To read the other stories by the group members, just click on the link given below, then on the little blue frog in the blue box.

The link for this week’s stories is as follows:

https://rochellewisofffields.wordpress.com/2016/07/20/22-july-2016/

Genre: Realistic Fiction

Word Count: 100 Words

THE BLOODY BOAT by P.S. Joshi

Our family decided to take the tour to Liberty and Ellis Islands. My great grandparents on Dad’s side had come to the U.S. by ship to Ellis Island, then New York City.

The ferry was part of the way out in the ocean. The Statue of Liberty was in the distance but getting closer. Then it happened. We came across the boat.

It was a sailboat, and the deck was covered in blood. The Captain radioed “Shark Attack?”. But how did it happen? There were no sharks or bodies. The owner had ties to the underworld.

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This is absolutely horrible, unacceptable.

This is terrible after all Kawanee’s been through already.

I am so pissed right now. No death certificate, the cremation wasn’t complete. I am horrified and sick to my stomach. No police report…

This is f**king awful, I can’t sprinkle ashes anywhere! The consulate better call me, I’m about to cause an international incident. Jesus Lord… God help me… I can’t handle this!

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THE LETTER

 

Pen and paper--Al Forbes

This story was written for Sunday Photo Fiction–July 17th, 2016. Each week the host, Al Forbes, provides a picture prompt. The challenge for each member of the group is to write an original story or poem with no more than 200 words, not including the title and inspired by the prompt.

To read the other stories written by group members, just click on the link below, then on the little blue frog in the blue box.

The link to the other stories this week is as follows:

https://sundayphotofictioner.wordpress.com/2016/07/17/sunday-photo-fiction-july-17th-2016/

Genre: Realistic Fiction

Word Count: 200 Words

 THE LETTER by P.S. Joshi

Constance was cleaning out her parent’s attic. Her mother had told her to get things not worth keeping ready to go to the thrift shop.

In her grandmother’s old trunk she found a letter and picture her grandfather had sent back to her during WWII. He’d lost his life on D-Day while landing on the beach in France.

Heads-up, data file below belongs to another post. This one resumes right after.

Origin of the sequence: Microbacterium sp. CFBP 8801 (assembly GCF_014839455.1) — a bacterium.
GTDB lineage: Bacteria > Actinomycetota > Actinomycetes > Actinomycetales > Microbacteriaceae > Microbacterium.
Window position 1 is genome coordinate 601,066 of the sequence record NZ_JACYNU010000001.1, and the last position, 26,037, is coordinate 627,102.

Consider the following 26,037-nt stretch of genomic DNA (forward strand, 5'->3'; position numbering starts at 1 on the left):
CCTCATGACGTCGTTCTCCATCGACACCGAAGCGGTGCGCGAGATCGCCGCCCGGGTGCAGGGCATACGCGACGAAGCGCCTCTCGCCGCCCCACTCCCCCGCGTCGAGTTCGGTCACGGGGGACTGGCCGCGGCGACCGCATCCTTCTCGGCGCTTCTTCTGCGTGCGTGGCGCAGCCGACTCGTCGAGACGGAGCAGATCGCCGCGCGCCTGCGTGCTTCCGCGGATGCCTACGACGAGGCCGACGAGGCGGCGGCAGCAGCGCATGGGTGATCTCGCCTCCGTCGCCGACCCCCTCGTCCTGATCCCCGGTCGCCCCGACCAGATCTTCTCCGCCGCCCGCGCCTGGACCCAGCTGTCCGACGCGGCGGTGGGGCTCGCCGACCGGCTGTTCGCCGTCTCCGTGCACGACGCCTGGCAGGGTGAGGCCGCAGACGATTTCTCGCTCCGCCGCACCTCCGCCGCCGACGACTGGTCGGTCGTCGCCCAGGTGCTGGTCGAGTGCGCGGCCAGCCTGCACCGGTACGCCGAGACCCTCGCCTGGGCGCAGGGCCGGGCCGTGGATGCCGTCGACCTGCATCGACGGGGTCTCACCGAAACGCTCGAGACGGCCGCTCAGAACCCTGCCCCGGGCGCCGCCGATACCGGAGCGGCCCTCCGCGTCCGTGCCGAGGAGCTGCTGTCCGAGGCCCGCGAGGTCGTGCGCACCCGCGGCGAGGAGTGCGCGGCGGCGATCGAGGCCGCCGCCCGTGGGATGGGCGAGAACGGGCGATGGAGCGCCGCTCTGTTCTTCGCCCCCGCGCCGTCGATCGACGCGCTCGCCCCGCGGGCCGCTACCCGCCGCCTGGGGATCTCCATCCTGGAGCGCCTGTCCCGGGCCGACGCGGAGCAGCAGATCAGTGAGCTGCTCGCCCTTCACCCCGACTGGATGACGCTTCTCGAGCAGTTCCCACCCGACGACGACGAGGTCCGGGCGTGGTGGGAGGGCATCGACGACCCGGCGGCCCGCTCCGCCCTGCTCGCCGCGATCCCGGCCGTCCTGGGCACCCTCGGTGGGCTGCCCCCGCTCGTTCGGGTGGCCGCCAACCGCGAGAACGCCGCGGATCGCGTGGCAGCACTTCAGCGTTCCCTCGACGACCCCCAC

“My dearest Florence,” it began, “I’m writing this before I get on board the landing craft. The chaplain has given us a blessing as some of us may not live through this. I’ll give him the letter so he can post it when possible. Some of the other guys are doing the same.

“This may be the last chance I have to tell you how much I love you. I’ve kept your picture with me. I’ll also give that to the chaplain to enclose in the letter if I don’t make it. You’ll see how creased it’s become from my carrying it with me. It made me feel like you were always there with me.

“Take care of our little girl and tell her about me. I wish I could have seen her just once.

All my love, Jack”

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My Deepest Sympathy

To all who have lost loved ones in the recent horrific action of a truck driver in Nice, France, I offer my deepest sympathy.

I cannot fathom the hate, the twisted mind of the man who set out to kill and gravely injure so many people leaving so many others to suffer.

What started as a celebration ended as a black mark on the history of Nice, France, and the world. This has been added to too many other black moments in history.

I can only come to the conclusion this hate has its roots in poverty and lack of a proper education ending in wars and hatred, a lack of humanity. The very word “humanity” is meant to mean humans being kind to other humans. When there’s a lack of it, humans behave worse than wild animals. Indeed, wild animals often show more kindness than humans. Most of them don’t kill out of hatred.

—- Suzanne Joshi